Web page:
Facing a funding shortfall and apathy from public investors, mining companies are increasingly turning to private equity for much-needed capital.
But this alternative and growing funding source is unlikely to prove to be a panacea for the entire industry.
The latest generation of specialized mining private-equity firms is known for being extremely picky, taking months before pulling the trigger on deals, and insisting on tough terms.
Poor industry returns over the past decade, the decline of active management and the flight of investor capital into other sectors such as bitcoin, means the traditional bought deal is no longer the de facto option for mining companies to raise capital in Canada. (In a bought deal, investment banks purchase shares in a mining company at a discount from an issuer and then resell the stock to public investors.)
Against this backdrop, mining companies have been forced to seek out alternative sources of capital, particularly private equity.
Speaking at the Prospectors & Developers Association of Canada (PDAC) convention on Tuesday, Peter Collibee, industry head of global mining and metals with Scotia Capital Inc., said private equity is the single most important new funding source for the mining industry.
"They are providing more money for the development of these larger [mining] projects than any other source," he said.
"They are the backbone at the moment of funding."
Historically, mining was perceived as overly cylical and volatile for private equity. But thanks to decent performance from a number of private equity firms in the sector, it has grown in popularity.
A number of specialized private-equity mining shops have grown in influence over the past few years, including Denham Capital, Waterton Global Resource Management and Orion Resource Partners, which recently raised US$2.1-billion for a new fund.
But the private-equity approach to investing in mining is also vastly different to traditional bought-deal financings.
Private-equity companies are known for being extremely conscientious and careful investors who take their time before committing capital. Doug Silver, portfolio manager with Orion, also speaking at PDAC, said the firm's due diligence on deals usually takes three to six months. By comparison, during the heyday of the commodities bull run in Canada in the mid- to late-2000s, bought deals were sometimes put together in a matter of days.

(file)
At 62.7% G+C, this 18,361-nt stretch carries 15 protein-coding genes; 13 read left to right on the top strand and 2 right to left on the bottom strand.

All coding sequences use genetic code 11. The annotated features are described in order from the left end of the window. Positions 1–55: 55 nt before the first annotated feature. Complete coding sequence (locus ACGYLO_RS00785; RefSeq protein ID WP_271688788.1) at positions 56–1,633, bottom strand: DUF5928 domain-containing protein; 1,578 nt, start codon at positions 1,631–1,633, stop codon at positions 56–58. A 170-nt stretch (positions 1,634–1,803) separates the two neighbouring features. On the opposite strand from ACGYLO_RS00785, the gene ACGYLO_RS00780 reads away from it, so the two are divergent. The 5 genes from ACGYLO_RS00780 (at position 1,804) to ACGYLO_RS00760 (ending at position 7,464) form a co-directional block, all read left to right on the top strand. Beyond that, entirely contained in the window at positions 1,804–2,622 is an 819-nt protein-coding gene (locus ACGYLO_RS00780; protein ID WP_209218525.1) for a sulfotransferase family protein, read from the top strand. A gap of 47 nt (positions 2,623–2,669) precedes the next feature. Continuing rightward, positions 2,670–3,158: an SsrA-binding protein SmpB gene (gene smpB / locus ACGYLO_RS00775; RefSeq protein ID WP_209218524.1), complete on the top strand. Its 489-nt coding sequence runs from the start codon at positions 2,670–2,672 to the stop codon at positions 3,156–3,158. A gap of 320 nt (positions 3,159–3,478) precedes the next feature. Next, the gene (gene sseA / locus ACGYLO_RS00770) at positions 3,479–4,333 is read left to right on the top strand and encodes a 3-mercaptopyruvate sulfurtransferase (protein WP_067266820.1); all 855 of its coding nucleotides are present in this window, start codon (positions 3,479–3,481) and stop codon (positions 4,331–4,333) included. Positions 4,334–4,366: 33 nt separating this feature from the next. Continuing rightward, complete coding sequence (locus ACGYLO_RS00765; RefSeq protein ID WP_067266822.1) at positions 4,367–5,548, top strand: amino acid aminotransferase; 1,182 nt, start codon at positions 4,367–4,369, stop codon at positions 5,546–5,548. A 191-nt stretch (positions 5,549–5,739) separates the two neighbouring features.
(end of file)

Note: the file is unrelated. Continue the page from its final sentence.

Specialized private-equity firms also generally only invest in "shovel-ready projects." The investment needs to align with the private equity investment time horizons, which generally run about seven years.
Deal terms are also known for being expensive and stringent. So-called "structured deals" usually see a private equity company take an equity position in a company, streams on future production, and make a debt investment.
Here's how veteran investment banker Egizio Bianchini, outgoing co-head, global metals and mining with BMO Nesbitt Burns Inc., put it, perhaps only half jokingly during PDAC on Tuesday.
"It's like Uncle Guido. He wants a little bit of this and a little bit of that. And if you don't pay him back, he'll break your knees."
That stands in sharp contrast to public investors in the bought deals of yesteryear, who basically hoped for the best when they invested, said Mr. Bianchini, but had no recourse if the stock went to zero.
The other issue is that private equity does not usually invest in exploration companies. The investment timelines are too long and the risk/reward picture not attractive. That means juniors are generally out of luck and can't seek this type of funding.